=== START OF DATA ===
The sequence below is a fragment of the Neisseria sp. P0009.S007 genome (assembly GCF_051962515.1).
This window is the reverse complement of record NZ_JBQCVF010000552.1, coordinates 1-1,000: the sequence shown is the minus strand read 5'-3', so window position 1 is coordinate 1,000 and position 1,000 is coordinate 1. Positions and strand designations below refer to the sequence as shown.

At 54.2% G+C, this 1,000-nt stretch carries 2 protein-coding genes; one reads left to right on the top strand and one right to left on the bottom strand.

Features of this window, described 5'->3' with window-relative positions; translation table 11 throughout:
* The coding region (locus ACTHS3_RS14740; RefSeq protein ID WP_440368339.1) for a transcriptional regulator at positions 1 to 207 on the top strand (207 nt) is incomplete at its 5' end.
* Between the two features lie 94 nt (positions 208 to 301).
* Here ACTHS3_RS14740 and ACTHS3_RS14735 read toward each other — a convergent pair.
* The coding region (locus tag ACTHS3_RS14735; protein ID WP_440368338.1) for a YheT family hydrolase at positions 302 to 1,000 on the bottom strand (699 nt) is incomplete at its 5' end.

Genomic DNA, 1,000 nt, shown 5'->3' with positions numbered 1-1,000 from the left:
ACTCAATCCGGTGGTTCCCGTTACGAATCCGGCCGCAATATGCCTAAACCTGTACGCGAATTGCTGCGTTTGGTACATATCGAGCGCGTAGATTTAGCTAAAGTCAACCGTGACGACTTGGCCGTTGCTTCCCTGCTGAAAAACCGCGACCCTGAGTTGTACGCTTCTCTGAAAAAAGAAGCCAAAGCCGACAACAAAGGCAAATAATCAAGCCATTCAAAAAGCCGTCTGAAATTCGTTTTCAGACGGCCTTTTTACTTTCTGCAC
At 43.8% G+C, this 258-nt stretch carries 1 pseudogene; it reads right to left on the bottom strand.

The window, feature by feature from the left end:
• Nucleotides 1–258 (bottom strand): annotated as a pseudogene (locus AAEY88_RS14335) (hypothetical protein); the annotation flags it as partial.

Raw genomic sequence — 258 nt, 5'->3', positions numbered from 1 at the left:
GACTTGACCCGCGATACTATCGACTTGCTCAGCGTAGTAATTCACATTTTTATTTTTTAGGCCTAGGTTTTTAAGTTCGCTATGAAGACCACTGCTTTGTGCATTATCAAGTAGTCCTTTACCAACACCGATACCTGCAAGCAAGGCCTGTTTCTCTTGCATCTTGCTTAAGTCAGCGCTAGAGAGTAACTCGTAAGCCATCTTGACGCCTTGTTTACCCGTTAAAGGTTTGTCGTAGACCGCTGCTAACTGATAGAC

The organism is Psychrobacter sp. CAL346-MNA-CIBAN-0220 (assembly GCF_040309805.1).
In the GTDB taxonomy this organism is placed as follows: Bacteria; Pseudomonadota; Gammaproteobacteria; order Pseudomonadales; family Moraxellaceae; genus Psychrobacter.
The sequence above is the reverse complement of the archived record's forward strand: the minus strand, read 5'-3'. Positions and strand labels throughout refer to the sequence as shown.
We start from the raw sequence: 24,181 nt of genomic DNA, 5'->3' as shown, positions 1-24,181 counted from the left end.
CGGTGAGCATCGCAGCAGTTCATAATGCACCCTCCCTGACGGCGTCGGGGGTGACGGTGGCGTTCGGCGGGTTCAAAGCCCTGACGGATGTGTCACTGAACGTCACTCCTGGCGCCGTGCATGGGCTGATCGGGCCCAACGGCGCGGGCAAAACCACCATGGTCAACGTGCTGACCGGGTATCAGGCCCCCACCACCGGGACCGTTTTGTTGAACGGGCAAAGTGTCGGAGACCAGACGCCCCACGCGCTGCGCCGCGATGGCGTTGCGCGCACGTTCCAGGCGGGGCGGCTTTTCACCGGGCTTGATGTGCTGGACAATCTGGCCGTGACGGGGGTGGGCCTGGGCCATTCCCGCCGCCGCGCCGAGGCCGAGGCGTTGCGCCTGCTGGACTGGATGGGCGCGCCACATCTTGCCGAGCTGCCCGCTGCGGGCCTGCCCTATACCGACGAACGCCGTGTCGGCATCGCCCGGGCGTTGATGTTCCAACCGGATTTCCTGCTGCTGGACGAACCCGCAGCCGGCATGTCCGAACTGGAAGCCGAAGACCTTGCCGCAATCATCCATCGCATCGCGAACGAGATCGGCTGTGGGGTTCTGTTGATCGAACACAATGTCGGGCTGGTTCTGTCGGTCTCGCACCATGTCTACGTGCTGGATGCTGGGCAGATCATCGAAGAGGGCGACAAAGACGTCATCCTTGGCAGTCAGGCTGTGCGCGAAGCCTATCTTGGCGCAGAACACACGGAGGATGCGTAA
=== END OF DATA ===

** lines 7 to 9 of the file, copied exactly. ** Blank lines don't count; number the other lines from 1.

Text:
* Here ACTHS3_RS14740 and ACTHS3_RS14735 read toward each other — a convergent pair.
* The coding region (locus tag ACTHS3_RS14735; protein ID WP_440368338.1) for a YheT family hydrolase at positions 302 to 1,000 on the bottom strand (699 nt) is incomplete at its 5' end.

Genomic DNA, 1,000 nt, shown 5'->3' with positions numbered 1-1,000 from the left: